3. Extended AI application teams need integration so that they can build, deploy, and run seamlessly. In some situations, Chief information officer (CIOs)/business technology teams who want to de-risk and reduce the costs of taking an AI application to production are responsible for delivering a platform.

    Customer Use Case

    A Fortune 500 US bank is looking for a solution in order to rapidly deploy machine learning projects to production. The first step in this effort is to put in place a mechanism that allows project teams to deliver pilots without having to go through full risk management processes (from corporate risk/MRM teams). They call this a soft launch, which will work with some production data. The timeline to roll out projects is 6-9 months from conceptualization to pilot completion. This requirement is being championed (and will need to be delivered across the bank) by the business technology team (who are responsible for the AI operations portal). The idea is that this will take the load away from MRM folks who have too much on their plate but still have a clear view of how and what risk was evaluated. LOB will be using the solution every week to retrain models. However, before that, they will upload a CSV file, check any real-time responses, and pump data to verify that the model is meeting strategy goals. All this must be auto-documented.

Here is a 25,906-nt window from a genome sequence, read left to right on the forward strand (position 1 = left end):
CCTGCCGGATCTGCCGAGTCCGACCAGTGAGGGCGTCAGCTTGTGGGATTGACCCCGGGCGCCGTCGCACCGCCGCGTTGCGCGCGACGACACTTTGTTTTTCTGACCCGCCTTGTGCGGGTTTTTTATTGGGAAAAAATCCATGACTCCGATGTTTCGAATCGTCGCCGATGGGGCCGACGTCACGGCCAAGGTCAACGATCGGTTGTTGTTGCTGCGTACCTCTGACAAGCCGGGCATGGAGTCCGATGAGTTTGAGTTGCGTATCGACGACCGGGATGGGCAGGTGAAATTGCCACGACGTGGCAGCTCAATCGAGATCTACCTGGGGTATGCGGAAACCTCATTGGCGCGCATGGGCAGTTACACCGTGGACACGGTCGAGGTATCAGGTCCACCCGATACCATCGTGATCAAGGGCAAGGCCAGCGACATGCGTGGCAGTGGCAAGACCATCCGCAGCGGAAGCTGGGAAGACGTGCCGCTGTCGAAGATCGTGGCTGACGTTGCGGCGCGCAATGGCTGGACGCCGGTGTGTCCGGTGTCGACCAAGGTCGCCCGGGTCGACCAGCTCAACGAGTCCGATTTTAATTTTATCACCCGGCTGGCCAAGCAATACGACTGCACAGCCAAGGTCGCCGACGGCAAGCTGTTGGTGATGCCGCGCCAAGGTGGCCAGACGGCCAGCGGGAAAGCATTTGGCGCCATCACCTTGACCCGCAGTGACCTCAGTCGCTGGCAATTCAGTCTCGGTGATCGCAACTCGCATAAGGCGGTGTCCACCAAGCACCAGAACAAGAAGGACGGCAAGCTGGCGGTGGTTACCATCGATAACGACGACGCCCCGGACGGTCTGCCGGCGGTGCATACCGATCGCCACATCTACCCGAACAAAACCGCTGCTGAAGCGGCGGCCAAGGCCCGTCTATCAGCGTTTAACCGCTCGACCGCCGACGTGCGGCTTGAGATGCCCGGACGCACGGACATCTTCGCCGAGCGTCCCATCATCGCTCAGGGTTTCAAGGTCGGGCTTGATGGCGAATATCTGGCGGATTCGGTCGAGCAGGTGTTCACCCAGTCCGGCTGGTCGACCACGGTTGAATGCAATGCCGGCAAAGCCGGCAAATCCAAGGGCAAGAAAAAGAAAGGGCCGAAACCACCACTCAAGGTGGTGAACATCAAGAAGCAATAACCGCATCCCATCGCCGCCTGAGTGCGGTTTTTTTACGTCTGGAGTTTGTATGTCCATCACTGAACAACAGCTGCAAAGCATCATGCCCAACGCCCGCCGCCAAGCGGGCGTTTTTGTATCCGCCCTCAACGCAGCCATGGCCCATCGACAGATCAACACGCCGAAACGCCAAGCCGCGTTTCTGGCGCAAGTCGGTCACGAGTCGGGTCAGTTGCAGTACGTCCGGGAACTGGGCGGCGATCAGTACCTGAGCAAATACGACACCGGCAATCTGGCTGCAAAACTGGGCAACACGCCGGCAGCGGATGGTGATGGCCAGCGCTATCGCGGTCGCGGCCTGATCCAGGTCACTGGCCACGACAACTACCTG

One of the key differentiators for IBM's AI life cycle is AutoAI, which allows data scientists to create multiple AI models and score them for accuracy. Some of these tests are not supposed to be black and white.

Several customers are beginning to automate AI development. Due to this, the following question arises: why automate model development? Because if you can automate the AI life cycle, you can enhance your success rate.

An automated AI life cycle allows you to do the following:

  • Expand your talent pool: This lowers the skills required to build and operationalize AI models
  • Speed up time to delivery: This is done by minimizing mundane tasks.
  • Increase the readiness of AI-powered apps: This is done by optimizing model accuracy and KPIs.
  • Deliver real-time governance: This improves trust and transparency by ensuring model management, governance, explainability, and versioning.

Next, we will explore how AI is operationalized in enterprises to address specific use cases and drive business value.